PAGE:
A typical German tank transporter would be the SLT 50 “Elefant” – powered by a 734 horsepower Deutz diesel, this monster (in its newest 50-3 variant) can transport a Leopard 2 MBT. The semi-trailer can carry up to 52 tons and the maximum speed of this vehicle is 65 km/h. In order to transport the heavier variants of the Leopard 2 MBT however, a new, even larger transporter was developed: the SLT 2 70t FSA EK "Mammut". The “Mammut” can carry up to 73 tons. The development of such a behemoth was required to keep up with the increasing weight of the Main Battle Tanks as we’ll see later on. To make sure these vehicles won’t destroy the bridges they cross, the Military Load Classification (MLC) system was developed by NATO to determine the amount of load a surface can safely withstand. Orange markers were distributed across NATO countries (especially near bridges) for the hauler or tank drivers to know where it is safe to cross. The MLC numbers represent the load capacity of the surface in short tons – there are 11 MLC vehicle categories for tracked vehicles and 16 for wheeled vehicles with the wheeled vehicle categories taking into account the number of axles, axle load, axle spacing and gross weight while the tracked vehicle categories take amount mostly track connection surface and dimensions.
In countries without a densely developed road infrastructure (especially in more distant regions) such as Russia, the preferred method of transporting tanks is by rail (the United States is much the same). Naturally this does not mean that tanks are not being transported by rail in Germany or by road in Russia – only the general preference. That being said, tank developers today are facing the same issues as seventy years ago – namely the weight and size constraints.
In the last decade, MBT’s have grown heavier and heavier, reaching weights of the heavy tank class of old. This has brought a number of logistical issues with it – some armored vehicles can no longer fit on standard transportation methods. This was always a problem in Europe – one of the reasons the development of heavy tanks was rejected after the Second World War was the fact that these vehicles were simply too big to be transported through tunnels under the Alps. An interesting example of such limitations today would be the Panzerhaubitze 2000 – have you ever wondered why the superstructure’s roof has such a peculiar shape? It’s so that it can be transported by rail and fit. Even the smaller Russian main battle tanks have some issues with railway car sizes – Russian railways have to transport them as an “extreme load”.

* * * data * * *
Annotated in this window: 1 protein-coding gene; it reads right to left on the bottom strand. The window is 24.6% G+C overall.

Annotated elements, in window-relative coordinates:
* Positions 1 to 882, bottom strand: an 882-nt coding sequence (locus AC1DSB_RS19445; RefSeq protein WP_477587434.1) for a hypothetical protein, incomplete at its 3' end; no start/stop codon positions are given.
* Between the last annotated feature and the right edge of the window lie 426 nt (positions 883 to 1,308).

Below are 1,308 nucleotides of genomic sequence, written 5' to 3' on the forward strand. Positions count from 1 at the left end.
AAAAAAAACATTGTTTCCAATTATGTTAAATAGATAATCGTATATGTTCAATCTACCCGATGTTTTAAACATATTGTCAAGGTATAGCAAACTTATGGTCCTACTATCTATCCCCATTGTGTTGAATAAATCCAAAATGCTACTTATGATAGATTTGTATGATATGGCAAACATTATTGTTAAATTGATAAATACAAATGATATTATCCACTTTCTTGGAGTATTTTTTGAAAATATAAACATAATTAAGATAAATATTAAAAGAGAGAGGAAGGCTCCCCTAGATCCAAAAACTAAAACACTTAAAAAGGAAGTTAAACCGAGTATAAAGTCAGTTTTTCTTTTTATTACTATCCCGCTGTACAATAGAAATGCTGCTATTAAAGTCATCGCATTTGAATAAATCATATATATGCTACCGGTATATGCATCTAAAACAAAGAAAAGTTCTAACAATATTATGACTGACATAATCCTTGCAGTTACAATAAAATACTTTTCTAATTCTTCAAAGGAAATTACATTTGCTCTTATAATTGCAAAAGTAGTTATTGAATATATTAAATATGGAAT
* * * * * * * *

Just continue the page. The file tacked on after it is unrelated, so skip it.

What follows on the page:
In this picture, the tank is clearly marked as N2200 (the “H” stands for Russian N), a code that means “oversized cargo”, while the numbers represent exactly how much the vehicle surpasses the standard allowed load dimensions on a scale from 1 to 6. This is a serious concern even for contemporary Russian tank designers, and modern Russian tanks cannot exceed a certain size and weight.
Transporting armored vehicles all across the globe is yet another matter entirely. There are basically two options: sea (stored in containers), or air. Each approach has its own advantages: sea travel is relatively cheap but takes much longer, while air travel is not only very expensive, but also requires specialized aircraft. Not every transport plane can carry a main battle tank (lighter vehicles are much simpler, however) and there is only a limited number of such massive planes available, the most common being the American C-17 Globemaster III and the Russian Antonov An-124 Ruslan.
The logistics behind armor deployment are quite literally a science unto itself, with thousands of man-hours of effort spent every time an armored unit must be deployed to a distant location. The ever-increasing weight requirements of western MBT’s stand in stark contrast with the advanced design used in the construction of the Russian T-14 Armata, which offers excellent protection while keeping the weight at reasonable levels, in order to adhere to the very strict weight requirements imposed by the Russian Ministry of Defense.
It can be theorized that, just as they did 70 years ago, modern MBT’s have reached their limits when it comes to weight, and new methods will have to be developed to keep these principal fighting vehicles easily transportable without allowing them to fall into obsolescence due to insufficient levels of protection.